Always a perfectly reasonable explanation: a work mishap, an unknown illness, a hereditary disease. Sometimes it was an accident, sometimes they went in their sleep. An aunt here, a cousin there, another uncle to lay on that long wooden table while we toasted their death.

Because that’s what we were doing. Don’t you realize that by now? It took me 10 years to realize it but I do: we were toasting their death, and the death of others to come.

10 years, 10 deaths, 10 Seáin family funeral wakes.

I turned 17 yesterday. Grandpa Seáin said he wanted to take me for a drink with my dad. I thought he meant to one of the local pubs — Grandpa Seáin is in good with the bartender, has been for a long time — but instead he and my dad headed downstairs, down into the cellar.

In 10 years measured by 10 deaths I had never gone into the cellar. Never even dreamed of it because I had been told it was sacred, so much of what the Seáin family did was sacred and I grew up knowing that, respecting that. It took some doing to muster up the courage to follow them but 17 is a sacred age, a sacred number, and so I figured this was part of our tradition.

Do you want to hear the truth about the Seáin funeral wake tradition?

I can tell you the truth because Grandpa Seáin told me and even though I’m not supposed to tell anyone else I have to.

Some of the process isn’t all that bad. Things my family did that I didn’t question: stop all the clocks (to confuse the devil, give the deceased’s spirit time to get to heaven,) cover the mirrors (so the soul cannot be trapped inside.) Regular, normal old Irish beliefs. It’s the rest that’s hard to swallow, like that first swig of whiskey when I was seven.

I didn’t mention that in all this time, Grandma and Grandpa Seáin aged really well. While younger, healthy-seeming members of the family dropped off like flies, Grandma and Grandpa Seáin remained hearty, in good spirits. I didn’t mention it because like everything else, I thought it was okay. I was grateful to have such resilient grandparents. My dad, well, he aged pretty well too. Once he got back to Ireland, anyway.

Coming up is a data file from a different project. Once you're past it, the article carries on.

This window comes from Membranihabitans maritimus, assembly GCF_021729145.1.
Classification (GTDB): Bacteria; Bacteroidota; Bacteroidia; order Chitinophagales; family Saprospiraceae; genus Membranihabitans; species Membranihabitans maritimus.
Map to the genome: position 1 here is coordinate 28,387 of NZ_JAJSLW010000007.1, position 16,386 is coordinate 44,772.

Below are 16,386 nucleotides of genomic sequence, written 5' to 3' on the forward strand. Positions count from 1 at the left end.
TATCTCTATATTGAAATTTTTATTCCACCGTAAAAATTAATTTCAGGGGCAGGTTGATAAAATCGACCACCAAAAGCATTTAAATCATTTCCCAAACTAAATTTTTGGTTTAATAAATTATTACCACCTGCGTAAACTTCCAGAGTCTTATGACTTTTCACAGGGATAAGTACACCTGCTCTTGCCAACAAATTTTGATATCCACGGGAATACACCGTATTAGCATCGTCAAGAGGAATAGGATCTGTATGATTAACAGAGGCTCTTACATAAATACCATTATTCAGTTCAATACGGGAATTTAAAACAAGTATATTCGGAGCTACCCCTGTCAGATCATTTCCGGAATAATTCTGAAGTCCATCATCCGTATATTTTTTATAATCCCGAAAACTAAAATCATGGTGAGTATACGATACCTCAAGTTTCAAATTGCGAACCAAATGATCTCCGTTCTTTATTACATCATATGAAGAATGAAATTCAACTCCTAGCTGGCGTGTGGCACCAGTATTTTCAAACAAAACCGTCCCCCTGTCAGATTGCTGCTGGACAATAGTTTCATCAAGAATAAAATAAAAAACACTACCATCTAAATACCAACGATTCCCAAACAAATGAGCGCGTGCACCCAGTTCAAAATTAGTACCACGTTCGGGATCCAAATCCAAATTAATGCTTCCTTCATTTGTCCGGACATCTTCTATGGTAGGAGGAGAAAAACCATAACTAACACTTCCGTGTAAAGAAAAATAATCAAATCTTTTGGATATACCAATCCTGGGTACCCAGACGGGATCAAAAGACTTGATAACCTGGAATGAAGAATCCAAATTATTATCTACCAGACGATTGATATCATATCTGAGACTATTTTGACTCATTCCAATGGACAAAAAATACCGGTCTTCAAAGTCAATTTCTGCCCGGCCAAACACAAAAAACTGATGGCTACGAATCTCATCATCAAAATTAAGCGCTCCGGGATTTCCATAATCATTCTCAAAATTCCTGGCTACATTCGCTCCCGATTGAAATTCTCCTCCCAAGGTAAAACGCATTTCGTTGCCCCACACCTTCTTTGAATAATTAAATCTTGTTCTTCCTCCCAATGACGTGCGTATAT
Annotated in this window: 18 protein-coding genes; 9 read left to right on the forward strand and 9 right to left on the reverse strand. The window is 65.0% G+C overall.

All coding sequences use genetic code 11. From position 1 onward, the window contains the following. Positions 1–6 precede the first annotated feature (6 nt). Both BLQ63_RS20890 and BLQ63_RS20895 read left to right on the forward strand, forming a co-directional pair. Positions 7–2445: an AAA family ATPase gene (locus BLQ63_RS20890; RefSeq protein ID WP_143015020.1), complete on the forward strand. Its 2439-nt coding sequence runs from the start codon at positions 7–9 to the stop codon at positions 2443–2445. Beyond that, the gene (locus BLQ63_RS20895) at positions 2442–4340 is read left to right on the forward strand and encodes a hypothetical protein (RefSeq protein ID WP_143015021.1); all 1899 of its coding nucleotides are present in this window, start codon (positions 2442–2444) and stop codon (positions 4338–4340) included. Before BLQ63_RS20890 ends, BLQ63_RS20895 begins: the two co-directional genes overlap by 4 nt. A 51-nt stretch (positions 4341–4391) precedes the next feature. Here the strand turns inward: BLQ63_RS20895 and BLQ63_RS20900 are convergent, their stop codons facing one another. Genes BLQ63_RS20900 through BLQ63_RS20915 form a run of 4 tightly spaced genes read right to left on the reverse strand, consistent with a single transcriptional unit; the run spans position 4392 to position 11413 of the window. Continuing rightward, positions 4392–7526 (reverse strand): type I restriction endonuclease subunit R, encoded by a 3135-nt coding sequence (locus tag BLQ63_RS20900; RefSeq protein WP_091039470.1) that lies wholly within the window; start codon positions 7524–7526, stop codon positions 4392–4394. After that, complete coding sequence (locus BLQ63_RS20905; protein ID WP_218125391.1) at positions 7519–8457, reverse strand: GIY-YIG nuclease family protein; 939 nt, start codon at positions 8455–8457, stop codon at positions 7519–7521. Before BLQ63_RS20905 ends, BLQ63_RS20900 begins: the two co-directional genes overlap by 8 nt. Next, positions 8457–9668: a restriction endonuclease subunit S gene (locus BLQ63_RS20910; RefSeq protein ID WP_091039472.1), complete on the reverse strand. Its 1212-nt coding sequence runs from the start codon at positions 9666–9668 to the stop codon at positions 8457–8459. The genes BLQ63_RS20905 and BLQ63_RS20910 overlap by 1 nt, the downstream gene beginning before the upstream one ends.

He started by explaining that he had to come back Home. He had made a mistake leaving in the first place and he realized it around the time I turned seven, around the time his back started to hurt and he couldn’t run up a flight of stairs without wheezing. Around the time he started to feel old.

He had to come back and Mom didn’t want us to go so he just left and even though he didn’t say it, I don’t think he even filed for divorce. I don’t think Mom knows where I am. Not a lot of people know where the Seáins live, for good reason.

So my dad came back and he brought me and Grandma and Grandpa Seáin were so happy because my dad and I, well, we’re very important. We’re the chosen sons of the Seáins, just like Grandpa Seáin. We have a very important job to do.

Our job is to carry the body out head-first. You see, it’s supposed to be the other way around. We’re supposed to carry them out feet-first because that way they can’t look back and beckon someone to follow them in death. We carry them out head-first so that’s exactly what they do.

Then we take the body to the bogs.

We, the chosen sons of the Seáins, cut off the hand that Grandma Seáin wrapped with beads and dump the rest into the marshy darkness. We bring the hand home, return the beads to Grandma Seáin, and for the next seven months we keep the hand in a recently-opened jar of our finest whiskey, the same whiskey we just drank to toast someone’s death.

For the next seven months, Grandma and Grandpa Seáin drink from the jar. My dad does, too, but not as much. Whatever is leftover goes to my aunts and uncles, then the cousins. All of them but one. The one Grandma Seáin picks.

It keeps them — not young, exactly. But strong. Healthy. Let’s just say that while it doesn’t keep them young that Grandma and Grandpa Seáin are a lot older than they look.

I haven’t gotten any of that particular whiskey. I’ve only drank the untouched batch served at the funeral wake. I haven’t needed it. Until now.

Now I’m 17. I drank the last of the whiskey from the jar, the one with my Aunt Grace’s hand floating in it, and tomorrow one of my family members is going to die. I’m not sure which one, I just know it won’t be me.

Because I’m a chosen son of the Seáins and I’m very important. I just hope it won’t be too hard to cut off their hands. TC mark